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Dilip Vengsarkar Returns To The Bad Old Days

X had his say on the issue here, for the first time in his life his views were balanced and subdued. His replies to comments on this blog are a testament to his fiery nature.

Talking of fiery, I'm fired up. Dilip Vengsarkar and his new selection committee have taken Indian cricket back to the dark ages. Back to the day when selection for Team India was based on who you knew rather than merit. The days when selectorial whims were given higher priority than talent. The days when "for the good of Indian cricket" was just a pretty phrase that held no significance for the 5 wise men.

All the commendable weening performed by Kiran More and his gang, spurred in no small manner by Greg Chappell, has been wholly and drastically undone in the space of two selection committee meetings. More and co were eventually persuaded to take tough decisions for the benefit of Indian cricket. The twin goals of ridding the team of conflicting influences and under-performing stars and injecting fresh talent were successfully achieved.

Players like Sourav Ganguly, VVS Laxman, Zaheer Khan and Anil Kumble were jettisoned from one or both teams (Test and ODI) for a multitude of reasons that included fitness issues, prolonged loss of form and attitude. The new talent that took their place was asked to exhibit the right attitude and a willingness to learn and develop their games. Along the way the new blood was also given the opportunity to display flashes of brilliance.

After achieving resounding success in their first season, man international cricketers have found the going a lot tougher in the subsequent period. Opposition teams work on the player's weaknesses and/or the player may also lose the touch that had initially befriended him.

Question being, after you have decided to bite the bullet and commit your resources to developing new talent, would not your investment in youth be better served by creating and testing a pool of new players, in the event that one or two of them lose form or are found to be unfit for international cricket? If a young player has lost form after an extended run, would it not make more sense to ask him to return to domestic cricket whilst replacing him with a another talented young gun who has been performing as well, if not better than the experienced players that were initially dropped?

Most people would answer with a resounding, YES!

What has Sourav Ganguly achieved in domestic cricket to warrant a recall to the national team? A solitary century at a strike rate of under 50, against an attack of Ashish Nehra, G Singh, J Sharma and and R Sharma does not maketh a champion again. Anybody who thinks that Ganguly is back in form is kidding themselves.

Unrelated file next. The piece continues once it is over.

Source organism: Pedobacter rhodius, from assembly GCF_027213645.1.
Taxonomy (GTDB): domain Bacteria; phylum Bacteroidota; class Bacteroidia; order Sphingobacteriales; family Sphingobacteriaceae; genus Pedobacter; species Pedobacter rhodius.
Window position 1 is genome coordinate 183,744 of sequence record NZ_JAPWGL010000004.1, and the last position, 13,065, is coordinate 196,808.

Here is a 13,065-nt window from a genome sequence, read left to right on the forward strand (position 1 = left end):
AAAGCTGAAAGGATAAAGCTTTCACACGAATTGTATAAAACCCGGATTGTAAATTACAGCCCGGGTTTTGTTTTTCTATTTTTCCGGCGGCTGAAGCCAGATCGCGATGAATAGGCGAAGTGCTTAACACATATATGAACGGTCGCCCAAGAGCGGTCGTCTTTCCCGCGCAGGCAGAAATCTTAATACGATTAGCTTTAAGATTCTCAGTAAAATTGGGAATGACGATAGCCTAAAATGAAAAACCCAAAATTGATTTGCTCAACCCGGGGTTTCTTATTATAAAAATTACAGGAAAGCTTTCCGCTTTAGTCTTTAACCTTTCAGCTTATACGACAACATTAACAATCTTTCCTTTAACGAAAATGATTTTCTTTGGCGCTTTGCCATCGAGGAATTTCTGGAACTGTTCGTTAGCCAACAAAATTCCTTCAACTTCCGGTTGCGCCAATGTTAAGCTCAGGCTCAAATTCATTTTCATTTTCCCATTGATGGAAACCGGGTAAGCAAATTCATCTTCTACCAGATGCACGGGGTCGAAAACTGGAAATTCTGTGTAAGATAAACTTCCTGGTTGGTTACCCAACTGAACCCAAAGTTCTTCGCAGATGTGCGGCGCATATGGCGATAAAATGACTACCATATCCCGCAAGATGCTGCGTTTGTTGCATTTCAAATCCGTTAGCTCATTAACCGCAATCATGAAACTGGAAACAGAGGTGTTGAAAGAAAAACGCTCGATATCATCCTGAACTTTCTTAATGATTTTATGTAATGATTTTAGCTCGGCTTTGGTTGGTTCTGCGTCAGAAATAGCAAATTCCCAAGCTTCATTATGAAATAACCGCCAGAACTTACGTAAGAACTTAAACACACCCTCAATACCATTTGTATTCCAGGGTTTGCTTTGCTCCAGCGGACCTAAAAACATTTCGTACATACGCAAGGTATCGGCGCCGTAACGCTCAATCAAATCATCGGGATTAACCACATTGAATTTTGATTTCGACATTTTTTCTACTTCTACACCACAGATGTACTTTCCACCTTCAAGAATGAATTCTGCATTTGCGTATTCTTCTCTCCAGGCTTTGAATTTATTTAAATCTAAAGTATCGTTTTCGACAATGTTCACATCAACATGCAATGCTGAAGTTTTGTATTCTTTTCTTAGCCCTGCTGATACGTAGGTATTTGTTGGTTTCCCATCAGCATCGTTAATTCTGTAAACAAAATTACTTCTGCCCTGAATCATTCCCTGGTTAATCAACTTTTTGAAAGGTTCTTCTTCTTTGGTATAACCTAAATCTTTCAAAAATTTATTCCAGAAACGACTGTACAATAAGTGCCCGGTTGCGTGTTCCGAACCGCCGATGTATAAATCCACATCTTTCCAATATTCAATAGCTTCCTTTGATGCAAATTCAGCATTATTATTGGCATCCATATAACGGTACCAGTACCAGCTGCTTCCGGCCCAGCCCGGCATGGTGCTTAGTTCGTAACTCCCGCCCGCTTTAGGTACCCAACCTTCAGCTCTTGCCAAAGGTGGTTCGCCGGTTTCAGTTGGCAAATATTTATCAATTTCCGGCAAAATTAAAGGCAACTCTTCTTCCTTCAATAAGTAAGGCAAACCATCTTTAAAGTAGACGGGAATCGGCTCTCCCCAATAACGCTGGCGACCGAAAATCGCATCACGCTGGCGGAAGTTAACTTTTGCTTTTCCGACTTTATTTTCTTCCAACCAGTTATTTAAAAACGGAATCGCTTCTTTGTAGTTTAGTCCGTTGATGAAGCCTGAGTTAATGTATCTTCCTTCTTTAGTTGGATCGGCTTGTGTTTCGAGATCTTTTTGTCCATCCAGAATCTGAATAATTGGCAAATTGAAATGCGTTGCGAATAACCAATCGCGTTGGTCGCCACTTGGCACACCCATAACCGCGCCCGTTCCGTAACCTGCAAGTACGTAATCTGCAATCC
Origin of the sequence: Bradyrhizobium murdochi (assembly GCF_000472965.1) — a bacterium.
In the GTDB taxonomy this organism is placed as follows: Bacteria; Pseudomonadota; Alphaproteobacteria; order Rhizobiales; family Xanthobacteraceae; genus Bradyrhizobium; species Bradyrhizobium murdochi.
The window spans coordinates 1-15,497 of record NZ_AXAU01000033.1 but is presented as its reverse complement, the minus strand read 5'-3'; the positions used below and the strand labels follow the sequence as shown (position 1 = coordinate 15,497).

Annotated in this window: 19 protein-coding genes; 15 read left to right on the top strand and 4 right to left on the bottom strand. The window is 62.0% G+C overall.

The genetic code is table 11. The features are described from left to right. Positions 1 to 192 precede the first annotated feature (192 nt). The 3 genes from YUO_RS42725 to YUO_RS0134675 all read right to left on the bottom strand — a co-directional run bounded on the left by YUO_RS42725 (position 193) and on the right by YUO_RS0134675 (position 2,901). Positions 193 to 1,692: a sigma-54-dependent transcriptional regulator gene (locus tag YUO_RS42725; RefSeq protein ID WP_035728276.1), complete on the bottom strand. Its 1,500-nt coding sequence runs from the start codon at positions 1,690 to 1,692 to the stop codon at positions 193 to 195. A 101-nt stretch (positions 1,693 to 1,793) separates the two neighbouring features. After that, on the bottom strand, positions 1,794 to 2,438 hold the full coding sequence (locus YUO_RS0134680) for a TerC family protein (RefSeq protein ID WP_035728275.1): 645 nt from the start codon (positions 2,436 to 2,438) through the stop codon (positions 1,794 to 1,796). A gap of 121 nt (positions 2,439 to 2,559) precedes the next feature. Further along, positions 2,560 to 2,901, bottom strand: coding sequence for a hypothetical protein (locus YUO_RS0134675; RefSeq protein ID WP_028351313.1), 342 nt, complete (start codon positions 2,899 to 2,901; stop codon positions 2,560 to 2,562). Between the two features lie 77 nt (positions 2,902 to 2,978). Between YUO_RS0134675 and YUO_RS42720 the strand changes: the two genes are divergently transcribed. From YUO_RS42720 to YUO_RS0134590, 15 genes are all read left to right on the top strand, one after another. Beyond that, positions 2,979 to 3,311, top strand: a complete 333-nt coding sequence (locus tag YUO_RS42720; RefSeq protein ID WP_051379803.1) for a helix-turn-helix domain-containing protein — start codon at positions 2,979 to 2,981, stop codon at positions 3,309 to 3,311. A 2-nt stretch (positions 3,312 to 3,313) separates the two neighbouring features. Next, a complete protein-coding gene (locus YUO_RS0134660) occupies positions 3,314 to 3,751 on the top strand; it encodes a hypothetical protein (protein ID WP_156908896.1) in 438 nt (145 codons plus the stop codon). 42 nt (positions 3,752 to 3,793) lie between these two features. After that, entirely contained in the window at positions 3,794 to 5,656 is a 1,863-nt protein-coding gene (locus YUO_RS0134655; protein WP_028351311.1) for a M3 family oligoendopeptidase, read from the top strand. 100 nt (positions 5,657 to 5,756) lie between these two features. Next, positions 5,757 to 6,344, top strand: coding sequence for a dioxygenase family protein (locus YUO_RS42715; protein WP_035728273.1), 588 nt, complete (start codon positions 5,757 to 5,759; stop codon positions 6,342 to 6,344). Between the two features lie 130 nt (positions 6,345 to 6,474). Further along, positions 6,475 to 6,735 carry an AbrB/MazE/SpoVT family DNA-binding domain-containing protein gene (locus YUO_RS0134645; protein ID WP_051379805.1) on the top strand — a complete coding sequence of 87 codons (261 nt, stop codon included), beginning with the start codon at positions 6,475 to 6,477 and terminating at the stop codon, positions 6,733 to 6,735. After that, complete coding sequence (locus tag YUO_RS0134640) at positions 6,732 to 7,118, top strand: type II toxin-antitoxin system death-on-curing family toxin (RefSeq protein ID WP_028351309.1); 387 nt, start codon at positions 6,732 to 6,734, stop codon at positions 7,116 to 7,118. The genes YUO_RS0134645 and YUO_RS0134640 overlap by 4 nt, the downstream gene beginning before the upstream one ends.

While Ganguly is pointing to a lone century, what magnificent feat has VVS Laxman performed over the last two months in domestic one day cricket to earn a recall to the ODI team? Absolutely nothing. When he was given a chance to prove his ODI credentials, his fitness (surprise, surprise) was found wanting. Surely, it would have made more sense to replace Rahul Dravid with any one of Gautam Gambhir, Robin Uthappa or even Rohit Sharma. My exasperation at the selection of Kumble, Wasim Jaffer and Dinesh Karthik does not need to be repeated.

Furthermore, what was the rationale behind handing the vice-captaincy to Laxman? I have been opining for some time that Virender Sehwag (and Suresh Raina, for that matter) needs to play some domestic one-day cricket to find his touch again and work out exactly what works for him in the shorter version of the game. However, was it really necessary to strip him of the vice-captaincy just before he was required to lead his team on the field of play for the remainder of the ODI series. Was it necessary to give it to a man who is not guaranteed a place in either team? I think not.

A struggling team is not going to be helped by the presence of out-of-form players, no matter how experienced they may be. Experience has its place in sport, but, not if it is not supported by form.

The only clear signals emanating from the Vengsarkar selection committee is that if you engage in enough politicking through the media and can produce one significant performance in a whole year of domestic cricket, you will have done enough to qualify for selection to Team India. Hell, Laxman has proved that you do not even have to score meaningful runs to earn an esteemed leadership position with the team's management structure.

We all rejoiced when many of the old ills of Indian cricket ended with the inception of the John Wright era. We can all cringe now, for those very ills are well and truly back.

Thank you Dilip Vengsarkar, you are doing Indian cricket proud.


Anonymous said...

It seems more like panic to me. So close to the world cup, they are probably scared of trying anyone young and new.